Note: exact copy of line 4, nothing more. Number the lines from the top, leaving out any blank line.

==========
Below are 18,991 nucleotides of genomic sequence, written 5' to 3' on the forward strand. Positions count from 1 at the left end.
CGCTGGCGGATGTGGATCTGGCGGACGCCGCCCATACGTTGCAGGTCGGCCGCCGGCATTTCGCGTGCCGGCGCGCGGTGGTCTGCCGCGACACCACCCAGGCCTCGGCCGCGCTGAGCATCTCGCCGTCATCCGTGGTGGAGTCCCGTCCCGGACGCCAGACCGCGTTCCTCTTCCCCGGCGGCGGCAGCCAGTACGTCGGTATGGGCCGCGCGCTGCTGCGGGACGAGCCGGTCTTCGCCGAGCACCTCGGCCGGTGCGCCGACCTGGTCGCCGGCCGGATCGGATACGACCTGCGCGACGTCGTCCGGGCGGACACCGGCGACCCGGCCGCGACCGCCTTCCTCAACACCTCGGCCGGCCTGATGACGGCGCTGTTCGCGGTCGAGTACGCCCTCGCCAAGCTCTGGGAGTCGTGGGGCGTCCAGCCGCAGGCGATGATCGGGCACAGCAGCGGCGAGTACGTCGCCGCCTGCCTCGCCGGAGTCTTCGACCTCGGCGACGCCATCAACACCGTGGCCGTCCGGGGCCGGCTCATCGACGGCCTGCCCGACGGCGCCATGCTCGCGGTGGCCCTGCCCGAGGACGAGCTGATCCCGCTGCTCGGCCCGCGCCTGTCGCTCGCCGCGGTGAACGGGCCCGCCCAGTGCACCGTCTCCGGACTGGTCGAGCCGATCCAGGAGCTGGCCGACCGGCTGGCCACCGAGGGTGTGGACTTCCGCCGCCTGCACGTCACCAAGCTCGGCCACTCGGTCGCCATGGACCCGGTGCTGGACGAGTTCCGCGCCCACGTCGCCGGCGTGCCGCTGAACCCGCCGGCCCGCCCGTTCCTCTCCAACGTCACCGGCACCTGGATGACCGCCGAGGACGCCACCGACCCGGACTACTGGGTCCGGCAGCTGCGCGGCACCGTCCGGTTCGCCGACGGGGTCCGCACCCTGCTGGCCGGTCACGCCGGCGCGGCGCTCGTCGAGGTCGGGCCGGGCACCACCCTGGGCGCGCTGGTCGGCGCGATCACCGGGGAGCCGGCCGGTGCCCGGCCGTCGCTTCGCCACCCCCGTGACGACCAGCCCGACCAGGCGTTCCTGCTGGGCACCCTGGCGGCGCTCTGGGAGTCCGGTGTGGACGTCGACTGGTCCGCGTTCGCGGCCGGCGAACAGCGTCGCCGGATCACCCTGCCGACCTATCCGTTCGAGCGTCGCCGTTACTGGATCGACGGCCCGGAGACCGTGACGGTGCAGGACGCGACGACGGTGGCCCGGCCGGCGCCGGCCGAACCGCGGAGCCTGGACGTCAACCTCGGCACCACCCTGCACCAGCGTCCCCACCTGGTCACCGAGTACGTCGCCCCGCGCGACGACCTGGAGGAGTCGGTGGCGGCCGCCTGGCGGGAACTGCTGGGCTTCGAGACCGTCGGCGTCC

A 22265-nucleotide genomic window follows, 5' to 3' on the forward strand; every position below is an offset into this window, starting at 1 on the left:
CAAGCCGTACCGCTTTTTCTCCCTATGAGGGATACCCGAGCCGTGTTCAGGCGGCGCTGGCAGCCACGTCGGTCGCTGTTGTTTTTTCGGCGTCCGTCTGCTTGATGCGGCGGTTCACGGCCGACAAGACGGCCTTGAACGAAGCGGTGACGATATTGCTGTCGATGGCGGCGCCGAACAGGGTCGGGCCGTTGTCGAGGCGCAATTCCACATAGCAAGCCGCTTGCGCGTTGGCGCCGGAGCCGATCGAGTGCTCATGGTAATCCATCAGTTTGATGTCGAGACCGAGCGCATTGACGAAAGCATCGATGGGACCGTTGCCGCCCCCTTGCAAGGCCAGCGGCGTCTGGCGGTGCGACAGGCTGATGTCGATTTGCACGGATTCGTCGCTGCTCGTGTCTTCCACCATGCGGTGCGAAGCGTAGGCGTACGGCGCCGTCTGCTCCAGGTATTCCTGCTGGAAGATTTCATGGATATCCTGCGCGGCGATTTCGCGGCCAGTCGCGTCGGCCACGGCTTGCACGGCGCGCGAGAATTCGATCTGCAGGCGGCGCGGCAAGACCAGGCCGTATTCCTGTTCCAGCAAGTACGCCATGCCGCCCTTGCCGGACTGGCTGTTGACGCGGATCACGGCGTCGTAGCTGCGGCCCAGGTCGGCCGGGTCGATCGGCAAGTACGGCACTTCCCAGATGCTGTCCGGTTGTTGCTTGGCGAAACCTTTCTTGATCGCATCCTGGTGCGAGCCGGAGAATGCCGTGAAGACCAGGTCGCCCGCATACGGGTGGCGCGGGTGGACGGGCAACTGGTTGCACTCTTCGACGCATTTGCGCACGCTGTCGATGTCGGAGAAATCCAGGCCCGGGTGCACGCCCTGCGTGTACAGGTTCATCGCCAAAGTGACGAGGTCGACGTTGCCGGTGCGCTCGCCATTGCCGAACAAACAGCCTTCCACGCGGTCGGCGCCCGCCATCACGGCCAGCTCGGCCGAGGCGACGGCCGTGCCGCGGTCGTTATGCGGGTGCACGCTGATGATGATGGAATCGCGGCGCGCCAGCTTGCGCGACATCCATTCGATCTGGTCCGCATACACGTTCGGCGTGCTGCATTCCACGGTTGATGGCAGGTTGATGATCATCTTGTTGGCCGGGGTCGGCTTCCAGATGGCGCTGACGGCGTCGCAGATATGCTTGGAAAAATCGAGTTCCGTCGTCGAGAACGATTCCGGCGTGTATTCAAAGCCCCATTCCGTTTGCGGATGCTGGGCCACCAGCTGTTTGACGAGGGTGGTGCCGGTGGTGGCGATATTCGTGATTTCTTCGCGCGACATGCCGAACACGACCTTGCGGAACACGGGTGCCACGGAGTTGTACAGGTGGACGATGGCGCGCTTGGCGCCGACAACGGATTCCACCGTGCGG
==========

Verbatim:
CAAGCCGTACCGCTTTTTCTCCCTATGAGGGATACCCGAGCCGTGTTCAGGCGGCGCTGGCAGCCACGTCGGTCGCTGTTGTTTTTTCGGCGTCCGTCTGCTTGATGCGGCGGTTCACGGCCGACAAGACGGCCTTGAACGAAGCGGTGACGATATTGCTGTCGATGGCGGCGCCGAACAGGGTCGGGCCGTTGTCGAGGCGCAATTCCACATAGCAAGCCGCTTGCGCGTTGGCGCCGGAGCCGATCGAGTGCTCATGGTAATCCATCAGTTTGATGTCGAGACCGAGCGCATTGACGAAAGCATCGATGGGACCGTTGCCGCCCCCTTGCAAGGCCAGCGGCGTCTGGCGGTGCGACAGGCTGATGTCGATTTGCACGGATTCGTCGCTGCTCGTGTCTTCCACCATGCGGTGCGAAGCGTAGGCGTACGGCGCCGTCTGCTCCAGGTATTCCTGCTGGAAGATTTCATGGATATCCTGCGCGGCGATTTCGCGGCCAGTCGCGTCGGCCACGGCTTGCACGGCGCGCGAGAATTCGATCTGCAGGCGGCGCGGCAAGACCAGGCCGTATTCCTGTTCCAGCAAGTACGCCATGCCGCCCTTGCCGGACTGGCTGTTGACGCGGATCACGGCGTCGTAGCTGCGGCCCAGGTCGGCCGGGTCGATCGGCAAGTACGGCACTTCCCAGATGCTGTCCGGTTGTTGCTTGGCGAAACCTTTCTTGATCGCATCCTGGTGCGAGCCGGAGAATGCCGTGAAGACCAGGTCGCCCGCATACGGGTGGCGCGGGTGGACGGGCAACTGGTTGCACTCTTCGACGCATTTGCGCACGCTGTCGATGTCGGAGAAATCCAGGCCCGGGTGCACGCCCTGCGTGTACAGGTTCATCGCCAAAGTGACGAGGTCGACGTTGCCGGTGCGCTCGCCATTGCCGAACAAACAGCCTTCCACGCGGTCGGCGCCCGCCATCACGGCCAGCTCGGCCGAGGCGACGGCCGTGCCGCGGTCGTTATGCGGGTGCACGCTGATGATGATGGAATCGCGGCGCGCCAGCTTGCGCGACATCCATTCGATCTGGTCCGCATACACGTTCGGCGTGCTGCATTCCACGGTTGATGGCAGGTTGATGATCATCTTGTTGGCCGGGGTCGGCTTCCAGATGGCGCTGACGGCGTCGCAGATATGCTTGGAAAAATCGAGTTCCGTCGTCGAGAACGATTCCGGCGTGTATTCAAAGCCCCATTCCGTTTGCGGATGCTGGGCCACCAGCTGTTTGACGAGGGTGGTGCCGGTGGTGGCGATATTCGTGATTTCTTCGCGCGACATGCCGAACACGACCTTGCGGAACACGGGTGCCACGGAGTTGTACAGGTGGACGATGGCGCGCTTGGCGCCGACAACGGATTCCACCGTGCGG